Lloyd Gumbo Senior Reporter
Premier Service Medical Aid Society members will now have to fork out cash when they visit service providers after the society instructed them to demand cash upfront as part of a strategy to avoid further litigation.PSMAS is being sued by service providers for defaulting on settling claims.
Members, who will visit the more than 30 health service providers who have been instructed not to accept the society’s medical aid packages, will then have to apply for reimbursement.
The health service providers sued PSMAS for defaulting on settling claims, but the medical aid society said stopping them from treating patients on its medical aid was part of its strategy to avoid further litigations at a time it was facing grounding liquidity challenges.
PSMAS interim manager Dr Gibson Mhlanga yesterday confirmed the move and revealed that the society faced about $8 million in litigation since December last year.
This has been necessitated by failure by member organisations to remit subscriptions to the institution timeously.
Dr Mhlanga said the embargo was only aimed at service providers who sued the society.
“We are trying to limit our litigation because if they continue to take us to court we have no defence, so they will come and attach our properties,” he said.
“What we want to avoid is for them to continue going to court and getting judgments against us. So, we only sent those letters to about 30 general practitioners, optometrists and medical laboratories who sued us since December 2014.
“The service providers seem to have understood our position, so we haven’t had any complaints from them or our members.”
Dr Mhlanga said Premier Service Medical Investments and other health service providers continued to attend to PSMAS members.
“These ones have understood our challenges and we are putting other mechanisms in place both in the short-term and long-term to ensure that we don’t short-change our members,” he said.
“The problem is if other service providers hear that some of them are refusing to attend to our members it puts pressure on them. But we are doing everything possible to make sure we also address their concerns.”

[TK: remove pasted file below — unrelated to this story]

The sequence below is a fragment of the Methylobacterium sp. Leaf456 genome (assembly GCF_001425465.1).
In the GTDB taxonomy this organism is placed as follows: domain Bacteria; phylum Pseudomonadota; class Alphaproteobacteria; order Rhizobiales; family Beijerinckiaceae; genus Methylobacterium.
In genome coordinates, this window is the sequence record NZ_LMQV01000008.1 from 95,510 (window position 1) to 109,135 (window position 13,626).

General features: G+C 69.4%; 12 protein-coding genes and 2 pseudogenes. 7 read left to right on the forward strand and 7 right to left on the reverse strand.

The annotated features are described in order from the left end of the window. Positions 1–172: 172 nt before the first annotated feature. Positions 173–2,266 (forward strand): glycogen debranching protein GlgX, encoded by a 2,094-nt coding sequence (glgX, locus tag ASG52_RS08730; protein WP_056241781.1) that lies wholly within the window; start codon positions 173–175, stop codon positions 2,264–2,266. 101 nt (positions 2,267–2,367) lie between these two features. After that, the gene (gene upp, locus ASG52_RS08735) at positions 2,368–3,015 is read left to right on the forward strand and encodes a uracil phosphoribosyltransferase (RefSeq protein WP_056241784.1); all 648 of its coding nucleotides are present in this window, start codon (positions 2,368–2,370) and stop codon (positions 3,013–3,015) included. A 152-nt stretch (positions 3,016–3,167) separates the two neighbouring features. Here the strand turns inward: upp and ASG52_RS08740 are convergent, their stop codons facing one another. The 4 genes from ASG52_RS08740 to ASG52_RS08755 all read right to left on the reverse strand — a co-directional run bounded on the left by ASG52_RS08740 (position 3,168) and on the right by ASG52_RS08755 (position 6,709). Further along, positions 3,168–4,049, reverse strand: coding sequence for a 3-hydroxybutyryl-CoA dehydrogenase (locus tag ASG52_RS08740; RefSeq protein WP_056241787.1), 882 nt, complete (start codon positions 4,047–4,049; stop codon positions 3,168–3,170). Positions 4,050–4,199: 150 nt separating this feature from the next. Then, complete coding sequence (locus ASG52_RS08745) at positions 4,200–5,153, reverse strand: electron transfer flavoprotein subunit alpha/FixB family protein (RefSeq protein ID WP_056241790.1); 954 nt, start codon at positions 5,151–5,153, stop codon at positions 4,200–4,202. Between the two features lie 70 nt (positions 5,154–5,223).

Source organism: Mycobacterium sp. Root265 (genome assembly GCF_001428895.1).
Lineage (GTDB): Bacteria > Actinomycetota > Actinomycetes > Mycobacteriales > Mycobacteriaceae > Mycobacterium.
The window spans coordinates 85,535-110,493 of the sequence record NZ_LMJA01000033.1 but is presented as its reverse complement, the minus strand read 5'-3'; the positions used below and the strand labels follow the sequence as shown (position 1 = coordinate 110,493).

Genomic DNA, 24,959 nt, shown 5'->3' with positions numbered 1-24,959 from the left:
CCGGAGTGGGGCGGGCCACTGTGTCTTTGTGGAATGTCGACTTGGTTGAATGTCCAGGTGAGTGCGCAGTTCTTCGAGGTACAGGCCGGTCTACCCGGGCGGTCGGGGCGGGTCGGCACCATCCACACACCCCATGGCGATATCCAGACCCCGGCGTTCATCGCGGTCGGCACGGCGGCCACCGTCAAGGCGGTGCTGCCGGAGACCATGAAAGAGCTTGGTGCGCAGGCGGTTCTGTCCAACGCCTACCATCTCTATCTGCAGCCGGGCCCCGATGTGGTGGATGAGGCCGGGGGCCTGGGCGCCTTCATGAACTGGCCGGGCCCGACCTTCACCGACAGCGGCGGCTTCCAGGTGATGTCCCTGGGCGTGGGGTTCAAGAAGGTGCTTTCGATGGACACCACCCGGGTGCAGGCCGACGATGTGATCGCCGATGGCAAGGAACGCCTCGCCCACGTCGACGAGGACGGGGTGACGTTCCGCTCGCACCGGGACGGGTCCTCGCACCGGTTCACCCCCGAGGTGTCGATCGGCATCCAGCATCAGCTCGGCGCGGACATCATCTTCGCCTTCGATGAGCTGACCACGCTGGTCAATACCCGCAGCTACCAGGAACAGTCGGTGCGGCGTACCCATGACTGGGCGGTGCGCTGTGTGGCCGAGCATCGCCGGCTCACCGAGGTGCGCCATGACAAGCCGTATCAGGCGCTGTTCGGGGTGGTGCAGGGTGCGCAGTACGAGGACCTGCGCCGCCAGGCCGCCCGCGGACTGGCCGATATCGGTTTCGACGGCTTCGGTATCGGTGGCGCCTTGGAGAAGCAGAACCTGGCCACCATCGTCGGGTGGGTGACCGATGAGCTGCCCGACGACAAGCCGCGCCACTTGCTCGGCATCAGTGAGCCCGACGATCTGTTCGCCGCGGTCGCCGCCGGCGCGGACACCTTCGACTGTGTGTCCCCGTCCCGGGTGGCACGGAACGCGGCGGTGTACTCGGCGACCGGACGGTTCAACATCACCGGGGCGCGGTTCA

The health service providers have been filing their applications at the High Court separately since December last year.
Patients have been complaining that PSMAS’ health institutions are always congested and it takes long and even days for one to be admitted at Bains Hospital in Harare, the society’s major hospital.
PSMAS chief operations officer Dr Farai Muchena wrote to some of the institutions on March 26 this year instructing them to request cash from its members.
He said given the fact that member organisations failed to remit subscriptions to PSMAS on time due to liquidity challenges, the society was unable to settle health service providers’ claims timeously.
“We note that you are not prepared to bear with the society during this difficult period and have resultantly taken legal action against it in order to recover what it owes you,” said Dr Muchena.
“Whilst the society is trying its best to settle its indebtedness to you, and indeed to all service providers, every single claim that you submit to the society will add to the financial predicament and hence create room for further litigation.
“It is in this background that the society has taken the decision that until its financial position improves to an extent that it is able to settle your claims timeously, you STOP attending to its members with IMMEDIATE effect.
“Refer any of our members who may have problems with this decision to our offices. Indeed, you can ask any of our members who insist on getting service from yourselves to pay cash and thereafter approach our offices for the necessary refunding processes.”
The majority of the society’s clients are civil servants.
Finance and Economic Development Minister Patrick Chinamasa recently said the liquidity challenges facing the country resulted in Treasury failing to remit PSMAS subscriptions.
Apex Council team leader and Zimbabwe Teachers Association president Mr Richard Gundani yesterday called for dialogue between Government, PSMAS and health service providers to find a lasting solution to the problem.
Apex Council is the top representative body for all civil servants.
“All the stakeholders involved in the health care provision including Government, PSMAS and health service providers must sit and come up with an agreement on how to provide service to members,” he said.
“They are there to ensure there is health provision, so they should come up with a solution.”
PSMAS’ problems have been largely blamed on the mega salaries which were being awarded to ousted chief executive Dr Cuthbert Dube and his executives.
Dr Dube was taking home more than $500 000 in salaries and allowances each month, at a time when the medical aid society was failing to pay health service providers and was accumulating the debt.